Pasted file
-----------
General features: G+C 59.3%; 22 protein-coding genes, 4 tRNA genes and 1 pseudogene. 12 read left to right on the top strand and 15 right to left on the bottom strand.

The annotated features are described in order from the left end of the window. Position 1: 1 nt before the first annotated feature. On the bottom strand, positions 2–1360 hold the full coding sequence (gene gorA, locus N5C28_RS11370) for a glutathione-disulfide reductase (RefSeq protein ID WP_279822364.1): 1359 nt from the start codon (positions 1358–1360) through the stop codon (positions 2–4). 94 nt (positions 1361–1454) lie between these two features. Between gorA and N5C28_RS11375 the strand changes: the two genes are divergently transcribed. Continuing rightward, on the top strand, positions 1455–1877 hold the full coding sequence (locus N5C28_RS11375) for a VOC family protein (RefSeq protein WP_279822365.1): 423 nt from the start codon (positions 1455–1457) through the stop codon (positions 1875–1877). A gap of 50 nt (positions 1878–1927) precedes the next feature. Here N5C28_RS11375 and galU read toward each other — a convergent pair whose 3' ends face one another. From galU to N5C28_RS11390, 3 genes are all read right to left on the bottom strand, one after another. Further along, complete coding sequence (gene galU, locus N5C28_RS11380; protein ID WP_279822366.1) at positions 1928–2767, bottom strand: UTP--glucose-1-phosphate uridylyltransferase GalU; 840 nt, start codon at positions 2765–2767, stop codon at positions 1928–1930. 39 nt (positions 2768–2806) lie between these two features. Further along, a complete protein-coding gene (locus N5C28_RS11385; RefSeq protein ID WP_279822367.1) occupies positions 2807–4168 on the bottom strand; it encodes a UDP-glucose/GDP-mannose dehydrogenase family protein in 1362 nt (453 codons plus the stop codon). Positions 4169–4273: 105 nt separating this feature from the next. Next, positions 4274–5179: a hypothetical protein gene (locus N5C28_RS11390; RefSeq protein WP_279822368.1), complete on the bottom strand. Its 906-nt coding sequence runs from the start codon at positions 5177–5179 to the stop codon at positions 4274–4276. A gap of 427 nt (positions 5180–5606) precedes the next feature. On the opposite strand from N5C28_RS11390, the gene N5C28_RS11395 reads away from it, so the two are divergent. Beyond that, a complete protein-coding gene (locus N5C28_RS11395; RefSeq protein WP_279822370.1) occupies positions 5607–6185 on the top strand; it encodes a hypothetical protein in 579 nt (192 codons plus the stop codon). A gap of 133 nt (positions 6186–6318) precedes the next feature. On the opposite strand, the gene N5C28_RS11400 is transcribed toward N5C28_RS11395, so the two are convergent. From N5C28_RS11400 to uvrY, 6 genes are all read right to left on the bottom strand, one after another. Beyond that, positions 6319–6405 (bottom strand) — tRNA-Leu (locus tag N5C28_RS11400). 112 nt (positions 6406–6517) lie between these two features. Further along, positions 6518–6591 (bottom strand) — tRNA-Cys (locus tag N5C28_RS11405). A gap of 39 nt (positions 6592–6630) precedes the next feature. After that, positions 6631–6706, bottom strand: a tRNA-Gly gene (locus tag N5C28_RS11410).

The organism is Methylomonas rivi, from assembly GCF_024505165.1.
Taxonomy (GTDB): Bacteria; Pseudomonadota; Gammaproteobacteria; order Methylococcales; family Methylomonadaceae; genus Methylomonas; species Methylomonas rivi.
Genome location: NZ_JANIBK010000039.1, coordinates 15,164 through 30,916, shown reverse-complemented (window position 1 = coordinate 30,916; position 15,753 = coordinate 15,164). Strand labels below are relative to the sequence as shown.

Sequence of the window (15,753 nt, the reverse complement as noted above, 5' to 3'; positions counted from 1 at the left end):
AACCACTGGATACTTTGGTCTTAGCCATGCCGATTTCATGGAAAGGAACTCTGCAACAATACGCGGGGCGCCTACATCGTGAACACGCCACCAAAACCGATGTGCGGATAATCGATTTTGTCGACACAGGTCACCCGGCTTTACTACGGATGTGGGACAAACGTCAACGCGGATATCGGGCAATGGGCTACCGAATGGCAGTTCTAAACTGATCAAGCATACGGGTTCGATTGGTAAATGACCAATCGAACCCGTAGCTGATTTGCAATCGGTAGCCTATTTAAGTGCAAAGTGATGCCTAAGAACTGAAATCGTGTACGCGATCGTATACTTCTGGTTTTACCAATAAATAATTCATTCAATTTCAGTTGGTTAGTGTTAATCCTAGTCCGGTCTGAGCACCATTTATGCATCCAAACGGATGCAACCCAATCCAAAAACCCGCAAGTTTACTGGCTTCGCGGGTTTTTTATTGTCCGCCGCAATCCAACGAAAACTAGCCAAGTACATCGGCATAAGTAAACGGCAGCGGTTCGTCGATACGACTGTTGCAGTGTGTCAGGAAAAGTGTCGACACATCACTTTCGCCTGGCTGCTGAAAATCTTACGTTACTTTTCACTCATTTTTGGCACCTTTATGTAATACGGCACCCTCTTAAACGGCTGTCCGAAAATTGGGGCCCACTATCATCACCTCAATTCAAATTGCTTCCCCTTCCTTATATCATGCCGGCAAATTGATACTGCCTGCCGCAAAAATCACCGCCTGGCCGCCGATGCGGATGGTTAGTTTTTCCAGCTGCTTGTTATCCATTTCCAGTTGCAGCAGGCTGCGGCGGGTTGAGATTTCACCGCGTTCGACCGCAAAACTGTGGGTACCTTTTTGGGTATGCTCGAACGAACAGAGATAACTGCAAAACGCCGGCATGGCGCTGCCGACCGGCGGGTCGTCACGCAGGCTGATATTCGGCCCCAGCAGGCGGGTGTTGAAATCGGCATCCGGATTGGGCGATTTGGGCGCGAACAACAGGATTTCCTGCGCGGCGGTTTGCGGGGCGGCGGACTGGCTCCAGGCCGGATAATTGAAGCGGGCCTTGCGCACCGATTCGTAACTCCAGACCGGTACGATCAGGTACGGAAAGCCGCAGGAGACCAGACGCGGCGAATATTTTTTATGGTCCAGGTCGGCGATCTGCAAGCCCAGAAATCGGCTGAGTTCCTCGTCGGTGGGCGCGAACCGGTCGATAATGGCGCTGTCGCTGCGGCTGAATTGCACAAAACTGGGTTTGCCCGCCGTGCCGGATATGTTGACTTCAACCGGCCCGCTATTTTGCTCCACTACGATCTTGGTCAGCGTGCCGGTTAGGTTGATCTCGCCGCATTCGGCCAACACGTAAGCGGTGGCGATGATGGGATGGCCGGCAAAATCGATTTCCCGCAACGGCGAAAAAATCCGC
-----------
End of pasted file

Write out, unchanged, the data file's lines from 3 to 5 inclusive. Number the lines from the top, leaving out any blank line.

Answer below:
The organism is Methylomonas rivi, from assembly GCF_024505165.1.
Taxonomy (GTDB): Bacteria; Pseudomonadota; Gammaproteobacteria; order Methylococcales; family Methylomonadaceae; genus Methylomonas; species Methylomonas rivi.
Genome location: NZ_JANIBK010000039.1, coordinates 15,164 through 30,916, shown reverse-complemented (window position 1 = coordinate 30,916; position 15,753 = coordinate 15,164). Strand labels below are relative to the sequence as shown.